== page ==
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March 15, 2004

Debating the Do-Over Amendment

In an email exchange, Ramesh Ponnuru has assured me that I'm incorrect to believe that the Hatch marriage amendment, while blocking courts from construing same-sex marriage into existence, would leave open the possibility for federal, or even state, courts to strike down laws that explicitly forbid it. But thin pretext is the order of the day, in the world of black robes, and there are plenty of linguistic slots through which that pretext can slip.

To be sure, I can understand why those who would preserve traditional marriage are so quickly willing to compromise, what with theologically and politically conservative ministers placing stones on the bandwagon. Still, as I wrote to Ponnuru, I think there's time and reason to hold off on switching vehicles:

If I were strategizing for the pols, I'd have suggested withholding the Hatch compromise from public view until a state or two were actually forced to recognize another state's marriage. Stanley Kurtz seems to think New Mexico would fall pretty quickly; New York would, too. That'd be a major talking point, particularly since the polls have been going about 1% each direction (for and against) each month simply on the basis of possibility, at which rate the majority would switch hands this summer.

Today, Kurtz argued that, not only will the Hatch amendment ultimately fail even if enacted, but the federalist reservations that inspired its creation are erroneous. Kurtz doesn't say whether he would consider something (Hatch) to be better than nothing (an impassable FMA), but I think he'd agree with me both that it is and that it isn't yet necessary.

For my part, if we're going to abandon the original Federal Marriage Amendment, which I still don't believe we should do, I'm rather inclined to take the posture that my fellow Rhode Islander Saleh Shahid expressed in a letter to the Providence Journal, about the marriage fight in Massachusetts:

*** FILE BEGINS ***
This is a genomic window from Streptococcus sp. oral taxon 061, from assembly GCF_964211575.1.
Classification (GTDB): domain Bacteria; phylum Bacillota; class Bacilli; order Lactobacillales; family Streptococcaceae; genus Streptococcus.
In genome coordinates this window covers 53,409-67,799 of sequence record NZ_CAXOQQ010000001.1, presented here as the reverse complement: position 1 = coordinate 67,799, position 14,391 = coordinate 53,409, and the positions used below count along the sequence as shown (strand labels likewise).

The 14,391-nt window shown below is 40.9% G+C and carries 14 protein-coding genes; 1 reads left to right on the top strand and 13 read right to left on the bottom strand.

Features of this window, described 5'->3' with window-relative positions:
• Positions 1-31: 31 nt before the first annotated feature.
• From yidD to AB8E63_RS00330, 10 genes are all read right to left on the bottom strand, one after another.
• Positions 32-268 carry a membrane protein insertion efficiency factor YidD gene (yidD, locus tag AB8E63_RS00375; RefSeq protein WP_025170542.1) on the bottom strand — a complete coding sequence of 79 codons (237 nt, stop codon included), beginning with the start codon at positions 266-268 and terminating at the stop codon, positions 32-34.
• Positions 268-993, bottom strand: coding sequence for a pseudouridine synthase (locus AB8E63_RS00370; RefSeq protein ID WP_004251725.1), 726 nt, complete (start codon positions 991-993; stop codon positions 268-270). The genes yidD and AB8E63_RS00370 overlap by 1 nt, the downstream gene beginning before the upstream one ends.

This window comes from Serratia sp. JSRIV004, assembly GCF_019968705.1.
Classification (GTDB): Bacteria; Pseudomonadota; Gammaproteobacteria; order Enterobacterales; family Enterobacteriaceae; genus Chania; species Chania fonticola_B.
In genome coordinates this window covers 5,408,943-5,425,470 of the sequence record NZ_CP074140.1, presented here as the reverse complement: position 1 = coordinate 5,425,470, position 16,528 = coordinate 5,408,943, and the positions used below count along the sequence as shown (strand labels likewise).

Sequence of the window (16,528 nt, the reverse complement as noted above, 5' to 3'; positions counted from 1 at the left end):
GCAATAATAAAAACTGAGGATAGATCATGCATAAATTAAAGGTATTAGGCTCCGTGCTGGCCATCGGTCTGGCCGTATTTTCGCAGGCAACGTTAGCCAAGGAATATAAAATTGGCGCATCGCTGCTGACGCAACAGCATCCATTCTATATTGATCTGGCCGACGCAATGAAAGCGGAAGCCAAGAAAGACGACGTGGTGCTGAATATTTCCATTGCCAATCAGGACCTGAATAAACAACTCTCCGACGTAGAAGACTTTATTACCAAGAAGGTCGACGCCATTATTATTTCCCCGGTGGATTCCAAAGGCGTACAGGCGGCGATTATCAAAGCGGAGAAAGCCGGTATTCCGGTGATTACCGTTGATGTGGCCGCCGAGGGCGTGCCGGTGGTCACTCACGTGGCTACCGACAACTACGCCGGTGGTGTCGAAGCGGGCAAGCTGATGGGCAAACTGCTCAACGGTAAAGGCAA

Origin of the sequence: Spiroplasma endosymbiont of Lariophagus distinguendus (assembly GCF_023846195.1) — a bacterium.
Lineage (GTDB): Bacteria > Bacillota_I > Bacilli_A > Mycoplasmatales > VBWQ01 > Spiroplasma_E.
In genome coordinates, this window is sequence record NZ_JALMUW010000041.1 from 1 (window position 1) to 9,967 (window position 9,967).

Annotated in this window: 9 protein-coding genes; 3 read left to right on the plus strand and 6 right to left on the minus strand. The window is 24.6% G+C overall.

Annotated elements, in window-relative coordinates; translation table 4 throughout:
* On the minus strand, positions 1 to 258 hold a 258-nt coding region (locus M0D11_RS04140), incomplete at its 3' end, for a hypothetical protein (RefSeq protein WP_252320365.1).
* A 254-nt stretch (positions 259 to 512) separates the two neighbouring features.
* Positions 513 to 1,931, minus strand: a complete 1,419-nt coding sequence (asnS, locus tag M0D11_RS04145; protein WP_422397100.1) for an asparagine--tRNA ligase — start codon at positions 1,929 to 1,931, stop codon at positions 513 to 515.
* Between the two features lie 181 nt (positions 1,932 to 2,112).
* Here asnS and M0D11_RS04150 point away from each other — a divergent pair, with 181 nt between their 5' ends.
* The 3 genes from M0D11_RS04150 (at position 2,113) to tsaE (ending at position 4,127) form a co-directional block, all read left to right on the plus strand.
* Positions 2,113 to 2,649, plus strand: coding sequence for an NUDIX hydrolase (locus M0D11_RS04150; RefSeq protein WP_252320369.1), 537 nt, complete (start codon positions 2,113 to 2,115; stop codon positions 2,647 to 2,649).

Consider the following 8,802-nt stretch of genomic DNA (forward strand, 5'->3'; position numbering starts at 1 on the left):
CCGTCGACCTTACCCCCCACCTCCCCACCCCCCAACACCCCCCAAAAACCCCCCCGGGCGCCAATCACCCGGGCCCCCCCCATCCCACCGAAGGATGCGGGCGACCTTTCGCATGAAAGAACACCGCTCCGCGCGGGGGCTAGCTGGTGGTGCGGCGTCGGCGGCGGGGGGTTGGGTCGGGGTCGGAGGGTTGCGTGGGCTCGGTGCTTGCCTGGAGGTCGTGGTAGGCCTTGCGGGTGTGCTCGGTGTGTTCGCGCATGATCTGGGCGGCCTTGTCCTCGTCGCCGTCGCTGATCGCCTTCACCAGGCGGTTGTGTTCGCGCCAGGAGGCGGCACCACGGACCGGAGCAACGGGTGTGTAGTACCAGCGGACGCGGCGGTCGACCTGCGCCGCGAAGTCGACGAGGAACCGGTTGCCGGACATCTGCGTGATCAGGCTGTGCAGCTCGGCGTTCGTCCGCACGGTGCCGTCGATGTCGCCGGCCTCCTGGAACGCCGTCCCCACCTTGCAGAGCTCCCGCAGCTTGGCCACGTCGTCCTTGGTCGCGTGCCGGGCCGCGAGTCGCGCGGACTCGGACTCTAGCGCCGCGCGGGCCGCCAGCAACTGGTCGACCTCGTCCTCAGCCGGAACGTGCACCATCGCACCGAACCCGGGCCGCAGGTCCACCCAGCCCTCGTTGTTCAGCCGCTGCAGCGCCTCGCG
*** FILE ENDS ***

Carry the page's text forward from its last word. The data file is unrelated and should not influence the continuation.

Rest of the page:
When a court orders an executive office to issue gay marriage licenses, or orders a legislature to raise taxes, or orders the secretary of state of New Jersey or Florida to violate their own election laws, there should be only one response: "Make me." The power of police and of pardons both lie in the executive branch. The only intrinsic power judges have over other branches is to ignore laws that appear in their courts (judicial review).

And when a judge abuses power by decreeing Solomonic sentences far beyond precedent or statute (e.g. The court hereby orders you to stop smoking on Wednesdays, to pet a cat every day, or to memorize Terms of Endearment), then legislators must act immediately to remove that judge from his throne.

Most importantly, legislators must realize that constitutional amendments will neither grow them a backbone, nor substitute for one.

Think we could pass a Get a Spine and Act Like Coequal Branches Amendment?

Posted by Justin Katz at March 15, 2004 11:12 PM
Marriage & Family